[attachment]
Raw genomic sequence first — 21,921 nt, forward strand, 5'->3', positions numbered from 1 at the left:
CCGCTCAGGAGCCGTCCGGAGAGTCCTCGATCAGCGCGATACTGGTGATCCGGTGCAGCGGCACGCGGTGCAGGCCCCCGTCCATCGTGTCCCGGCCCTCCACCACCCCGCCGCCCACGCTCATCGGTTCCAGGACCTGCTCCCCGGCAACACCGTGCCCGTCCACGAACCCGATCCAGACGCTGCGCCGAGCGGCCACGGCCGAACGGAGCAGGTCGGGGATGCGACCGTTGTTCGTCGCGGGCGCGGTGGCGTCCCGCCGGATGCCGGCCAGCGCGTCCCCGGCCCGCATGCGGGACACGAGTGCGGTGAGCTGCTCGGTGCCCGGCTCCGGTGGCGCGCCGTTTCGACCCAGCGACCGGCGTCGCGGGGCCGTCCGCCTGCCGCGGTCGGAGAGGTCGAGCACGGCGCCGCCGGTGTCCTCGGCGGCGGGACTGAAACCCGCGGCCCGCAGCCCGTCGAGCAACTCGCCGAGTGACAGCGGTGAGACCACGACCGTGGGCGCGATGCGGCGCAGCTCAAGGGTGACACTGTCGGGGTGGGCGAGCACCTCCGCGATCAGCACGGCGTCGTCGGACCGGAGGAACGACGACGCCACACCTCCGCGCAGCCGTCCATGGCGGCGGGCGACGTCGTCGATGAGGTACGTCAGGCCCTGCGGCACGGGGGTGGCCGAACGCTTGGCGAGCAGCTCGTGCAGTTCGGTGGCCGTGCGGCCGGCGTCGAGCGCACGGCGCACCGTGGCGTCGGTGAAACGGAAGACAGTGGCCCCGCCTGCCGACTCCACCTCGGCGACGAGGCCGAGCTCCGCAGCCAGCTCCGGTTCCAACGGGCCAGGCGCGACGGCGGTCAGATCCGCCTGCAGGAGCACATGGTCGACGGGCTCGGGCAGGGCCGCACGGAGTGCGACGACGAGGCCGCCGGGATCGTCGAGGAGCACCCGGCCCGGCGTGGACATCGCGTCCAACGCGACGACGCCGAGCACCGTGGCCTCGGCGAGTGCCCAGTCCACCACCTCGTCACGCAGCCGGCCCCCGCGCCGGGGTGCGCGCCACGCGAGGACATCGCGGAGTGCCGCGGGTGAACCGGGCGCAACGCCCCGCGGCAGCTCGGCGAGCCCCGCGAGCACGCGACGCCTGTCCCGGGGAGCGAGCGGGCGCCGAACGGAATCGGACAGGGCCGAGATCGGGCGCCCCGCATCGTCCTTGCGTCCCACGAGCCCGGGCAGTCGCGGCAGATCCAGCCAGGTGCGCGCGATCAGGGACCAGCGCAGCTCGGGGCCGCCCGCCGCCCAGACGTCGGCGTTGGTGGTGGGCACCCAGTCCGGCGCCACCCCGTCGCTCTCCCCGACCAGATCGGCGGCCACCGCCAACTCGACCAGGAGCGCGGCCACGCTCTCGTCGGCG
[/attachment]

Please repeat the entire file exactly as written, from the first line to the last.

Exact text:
Raw genomic sequence first — 21,921 nt, forward strand, 5'->3', positions numbered from 1 at the left:
CCGCTCAGGAGCCGTCCGGAGAGTCCTCGATCAGCGCGATACTGGTGATCCGGTGCAGCGGCACGCGGTGCAGGCCCCCGTCCATCGTGTCCCGGCCCTCCACCACCCCGCCGCCCACGCTCATCGGTTCCAGGACCTGCTCCCCGGCAACACCGTGCCCGTCCACGAACCCGATCCAGACGCTGCGCCGAGCGGCCACGGCCGAACGGAGCAGGTCGGGGATGCGACCGTTGTTCGTCGCGGGCGCGGTGGCGTCCCGCCGGATGCCGGCCAGCGCGTCCCCGGCCCGCATGCGGGACACGAGTGCGGTGAGCTGCTCGGTGCCCGGCTCCGGTGGCGCGCCGTTTCGACCCAGCGACCGGCGTCGCGGGGCCGTCCGCCTGCCGCGGTCGGAGAGGTCGAGCACGGCGCCGCCGGTGTCCTCGGCGGCGGGACTGAAACCCGCGGCCCGCAGCCCGTCGAGCAACTCGCCGAGTGACAGCGGTGAGACCACGACCGTGGGCGCGATGCGGCGCAGCTCAAGGGTGACACTGTCGGGGTGGGCGAGCACCTCCGCGATCAGCACGGCGTCGTCGGACCGGAGGAACGACGACGCCACACCTCCGCGCAGCCGTCCATGGCGGCGGGCGACGTCGTCGATGAGGTACGTCAGGCCCTGCGGCACGGGGGTGGCCGAACGCTTGGCGAGCAGCTCGTGCAGTTCGGTGGCCGTGCGGCCGGCGTCGAGCGCACGGCGCACCGTGGCGTCGGTGAAACGGAAGACAGTGGCCCCGCCTGCCGACTCCACCTCGGCGACGAGGCCGAGCTCCGCAGCCAGCTCCGGTTCCAACGGGCCAGGCGCGACGGCGGTCAGATCCGCCTGCAGGAGCACATGGTCGACGGGCTCGGGCAGGGCCGCACGGAGTGCGACGACGAGGCCGCCGGGATCGTCGAGGAGCACCCGGCCCGGCGTGGACATCGCGTCCAACGCGACGACGCCGAGCACCGTGGCCTCGGCGAGTGCCCAGTCCACCACCTCGTCACGCAGCCGGCCCCCGCGCCGGGGTGCGCGCCACGCGAGGACATCGCGGAGTGCCGCGGGTGAACCGGGCGCAACGCCCCGCGGCAGCTCGGCGAGCCCCGCGAGCACGCGACGCCTGTCCCGGGGAGCGAGCGGGCGCCGAACGGAATCGGACAGGGCCGAGATCGGGCGCCCCGCATCGTCCTTGCGTCCCACGAGCCCGGGCAGTCGCGGCAGATCCAGCCAGGTGCGCGCGATCAGGGACCAGCGCAGCTCGGGGCCGCCCGCCGCCCAGACGTCGGCGTTGGTGGTGGGCACCCAGTCCGGCGCCACCCCGTCGCTCTCCCCGACCAGATCGGCGGCCACCGCCAACTCGACCAGGAGCGCGGCCACGCTCTCGTCGGCG